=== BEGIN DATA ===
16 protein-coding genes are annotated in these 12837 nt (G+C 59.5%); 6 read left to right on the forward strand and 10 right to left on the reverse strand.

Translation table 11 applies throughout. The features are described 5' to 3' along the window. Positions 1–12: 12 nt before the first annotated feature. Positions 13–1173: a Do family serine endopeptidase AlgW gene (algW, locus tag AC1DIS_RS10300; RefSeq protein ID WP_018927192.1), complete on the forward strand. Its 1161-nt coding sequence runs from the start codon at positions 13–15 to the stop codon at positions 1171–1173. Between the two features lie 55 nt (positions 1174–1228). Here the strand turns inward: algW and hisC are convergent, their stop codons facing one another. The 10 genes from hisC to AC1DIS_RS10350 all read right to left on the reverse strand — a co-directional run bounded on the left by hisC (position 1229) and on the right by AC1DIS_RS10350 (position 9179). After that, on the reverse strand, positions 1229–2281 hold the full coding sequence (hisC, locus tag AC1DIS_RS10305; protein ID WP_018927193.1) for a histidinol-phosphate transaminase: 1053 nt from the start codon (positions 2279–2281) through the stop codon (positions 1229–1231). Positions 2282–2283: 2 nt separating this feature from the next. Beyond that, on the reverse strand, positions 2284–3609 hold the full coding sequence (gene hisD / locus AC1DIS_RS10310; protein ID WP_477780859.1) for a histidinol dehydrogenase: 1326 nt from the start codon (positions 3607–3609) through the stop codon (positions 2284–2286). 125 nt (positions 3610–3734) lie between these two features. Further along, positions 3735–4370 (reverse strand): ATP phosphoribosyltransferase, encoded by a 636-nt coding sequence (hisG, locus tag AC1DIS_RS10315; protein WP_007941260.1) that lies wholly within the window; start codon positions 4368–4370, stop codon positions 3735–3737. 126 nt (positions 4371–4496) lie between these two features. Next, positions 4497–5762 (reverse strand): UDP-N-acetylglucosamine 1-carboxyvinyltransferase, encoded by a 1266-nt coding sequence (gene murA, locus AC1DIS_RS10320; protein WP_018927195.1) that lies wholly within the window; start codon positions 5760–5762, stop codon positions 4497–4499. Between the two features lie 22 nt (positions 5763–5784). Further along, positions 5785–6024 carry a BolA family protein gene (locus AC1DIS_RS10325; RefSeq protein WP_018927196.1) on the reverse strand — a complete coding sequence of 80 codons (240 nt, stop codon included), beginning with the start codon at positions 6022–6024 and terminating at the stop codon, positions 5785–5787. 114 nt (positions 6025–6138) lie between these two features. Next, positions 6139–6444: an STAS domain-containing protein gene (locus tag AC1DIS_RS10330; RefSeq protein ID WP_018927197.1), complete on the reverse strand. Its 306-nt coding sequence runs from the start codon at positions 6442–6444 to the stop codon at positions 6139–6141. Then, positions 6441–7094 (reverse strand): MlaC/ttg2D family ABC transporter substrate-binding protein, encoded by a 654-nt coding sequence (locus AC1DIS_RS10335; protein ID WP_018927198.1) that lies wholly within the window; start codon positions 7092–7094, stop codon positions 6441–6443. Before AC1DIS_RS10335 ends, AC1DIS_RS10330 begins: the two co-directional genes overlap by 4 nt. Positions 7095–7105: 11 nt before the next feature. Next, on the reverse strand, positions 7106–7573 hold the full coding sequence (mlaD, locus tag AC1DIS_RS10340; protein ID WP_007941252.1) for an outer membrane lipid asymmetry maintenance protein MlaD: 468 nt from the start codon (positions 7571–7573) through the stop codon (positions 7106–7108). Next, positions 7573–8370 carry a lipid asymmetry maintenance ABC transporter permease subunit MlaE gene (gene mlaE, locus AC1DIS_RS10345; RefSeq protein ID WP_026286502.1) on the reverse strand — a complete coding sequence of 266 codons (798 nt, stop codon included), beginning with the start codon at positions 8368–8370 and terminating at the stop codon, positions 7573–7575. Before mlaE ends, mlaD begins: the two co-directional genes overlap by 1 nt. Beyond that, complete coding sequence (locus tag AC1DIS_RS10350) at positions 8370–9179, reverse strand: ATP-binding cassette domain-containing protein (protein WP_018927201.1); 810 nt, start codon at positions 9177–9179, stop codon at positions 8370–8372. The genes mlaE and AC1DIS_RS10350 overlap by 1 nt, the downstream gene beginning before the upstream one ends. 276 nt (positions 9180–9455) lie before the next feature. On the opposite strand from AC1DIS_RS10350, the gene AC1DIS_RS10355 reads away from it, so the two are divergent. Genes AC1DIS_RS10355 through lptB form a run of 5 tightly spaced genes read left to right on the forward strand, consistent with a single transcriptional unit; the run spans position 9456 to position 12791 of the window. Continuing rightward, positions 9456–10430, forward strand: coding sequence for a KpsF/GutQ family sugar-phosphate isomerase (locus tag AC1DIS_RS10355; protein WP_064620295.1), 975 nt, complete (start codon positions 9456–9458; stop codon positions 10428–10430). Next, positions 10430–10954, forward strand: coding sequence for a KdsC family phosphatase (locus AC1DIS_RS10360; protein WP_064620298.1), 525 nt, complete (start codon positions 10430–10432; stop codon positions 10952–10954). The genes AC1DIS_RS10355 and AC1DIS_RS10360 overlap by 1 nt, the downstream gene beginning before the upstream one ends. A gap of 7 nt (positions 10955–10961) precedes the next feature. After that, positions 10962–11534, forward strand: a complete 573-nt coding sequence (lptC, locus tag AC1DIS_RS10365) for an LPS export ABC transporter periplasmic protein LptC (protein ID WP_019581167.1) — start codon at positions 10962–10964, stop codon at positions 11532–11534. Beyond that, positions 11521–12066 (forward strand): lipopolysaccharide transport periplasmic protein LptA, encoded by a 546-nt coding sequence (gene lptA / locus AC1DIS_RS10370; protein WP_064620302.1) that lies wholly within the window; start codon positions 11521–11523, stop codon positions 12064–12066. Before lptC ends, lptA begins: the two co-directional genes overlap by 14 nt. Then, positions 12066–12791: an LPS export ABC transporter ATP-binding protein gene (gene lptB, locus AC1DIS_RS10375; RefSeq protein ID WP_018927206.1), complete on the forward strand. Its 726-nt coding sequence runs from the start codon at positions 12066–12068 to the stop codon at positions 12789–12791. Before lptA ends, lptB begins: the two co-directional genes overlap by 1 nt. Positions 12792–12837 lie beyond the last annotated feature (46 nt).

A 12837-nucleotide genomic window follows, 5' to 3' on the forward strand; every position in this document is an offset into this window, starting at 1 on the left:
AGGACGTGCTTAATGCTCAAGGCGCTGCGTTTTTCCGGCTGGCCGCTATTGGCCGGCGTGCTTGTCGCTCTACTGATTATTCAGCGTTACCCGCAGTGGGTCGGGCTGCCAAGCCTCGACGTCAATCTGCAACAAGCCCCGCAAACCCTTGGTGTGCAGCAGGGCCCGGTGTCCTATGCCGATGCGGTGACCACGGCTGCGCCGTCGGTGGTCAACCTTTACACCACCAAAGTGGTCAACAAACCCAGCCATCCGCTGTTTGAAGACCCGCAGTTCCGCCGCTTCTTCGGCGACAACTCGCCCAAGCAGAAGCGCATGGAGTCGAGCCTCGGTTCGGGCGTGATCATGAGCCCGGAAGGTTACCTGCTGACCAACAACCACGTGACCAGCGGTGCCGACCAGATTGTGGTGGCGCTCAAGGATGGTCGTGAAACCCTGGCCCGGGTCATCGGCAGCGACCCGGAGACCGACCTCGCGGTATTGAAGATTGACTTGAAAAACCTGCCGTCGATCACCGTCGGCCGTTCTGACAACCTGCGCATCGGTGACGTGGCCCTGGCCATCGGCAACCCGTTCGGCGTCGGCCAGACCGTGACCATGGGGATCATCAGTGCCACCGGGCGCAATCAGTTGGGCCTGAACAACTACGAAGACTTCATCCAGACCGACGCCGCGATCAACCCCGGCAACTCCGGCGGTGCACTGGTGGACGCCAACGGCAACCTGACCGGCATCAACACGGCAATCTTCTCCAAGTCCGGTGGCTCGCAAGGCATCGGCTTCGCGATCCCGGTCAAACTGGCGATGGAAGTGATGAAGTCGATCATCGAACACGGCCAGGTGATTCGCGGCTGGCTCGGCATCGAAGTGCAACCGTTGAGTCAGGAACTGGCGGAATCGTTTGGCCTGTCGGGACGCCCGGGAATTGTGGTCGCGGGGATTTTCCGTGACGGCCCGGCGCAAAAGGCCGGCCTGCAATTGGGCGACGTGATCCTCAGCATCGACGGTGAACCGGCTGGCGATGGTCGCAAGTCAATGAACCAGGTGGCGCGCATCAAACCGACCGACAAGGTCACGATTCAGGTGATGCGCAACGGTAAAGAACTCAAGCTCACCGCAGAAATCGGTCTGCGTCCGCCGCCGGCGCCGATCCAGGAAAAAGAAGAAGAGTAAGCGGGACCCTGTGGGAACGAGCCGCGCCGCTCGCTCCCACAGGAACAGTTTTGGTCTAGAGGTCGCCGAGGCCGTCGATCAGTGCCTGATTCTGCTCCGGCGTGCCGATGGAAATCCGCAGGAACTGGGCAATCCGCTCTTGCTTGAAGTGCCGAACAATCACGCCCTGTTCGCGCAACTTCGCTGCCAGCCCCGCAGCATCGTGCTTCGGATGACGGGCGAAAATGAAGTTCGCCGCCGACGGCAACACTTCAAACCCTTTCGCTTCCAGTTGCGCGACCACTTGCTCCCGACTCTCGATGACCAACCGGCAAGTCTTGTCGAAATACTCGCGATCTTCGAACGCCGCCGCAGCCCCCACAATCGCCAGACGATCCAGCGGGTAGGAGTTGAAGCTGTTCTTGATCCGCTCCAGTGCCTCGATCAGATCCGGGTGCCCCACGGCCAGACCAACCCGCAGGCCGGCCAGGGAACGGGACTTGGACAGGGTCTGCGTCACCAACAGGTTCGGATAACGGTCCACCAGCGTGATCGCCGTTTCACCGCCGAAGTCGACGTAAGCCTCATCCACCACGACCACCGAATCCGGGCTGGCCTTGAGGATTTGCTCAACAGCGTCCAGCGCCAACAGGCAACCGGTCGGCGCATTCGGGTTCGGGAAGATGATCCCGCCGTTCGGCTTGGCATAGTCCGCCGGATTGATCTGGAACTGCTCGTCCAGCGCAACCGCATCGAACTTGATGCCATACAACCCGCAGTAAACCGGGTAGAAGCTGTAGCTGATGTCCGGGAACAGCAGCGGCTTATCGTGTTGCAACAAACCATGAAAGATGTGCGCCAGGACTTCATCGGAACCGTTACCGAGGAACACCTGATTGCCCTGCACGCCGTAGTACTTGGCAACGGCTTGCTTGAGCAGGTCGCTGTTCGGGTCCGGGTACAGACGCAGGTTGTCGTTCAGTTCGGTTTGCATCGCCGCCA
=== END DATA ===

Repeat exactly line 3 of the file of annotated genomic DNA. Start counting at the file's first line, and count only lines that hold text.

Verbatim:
A 12837-nucleotide genomic window follows, 5' to 3' on the forward strand; every position in this document is an offset into this window, starting at 1 on the left: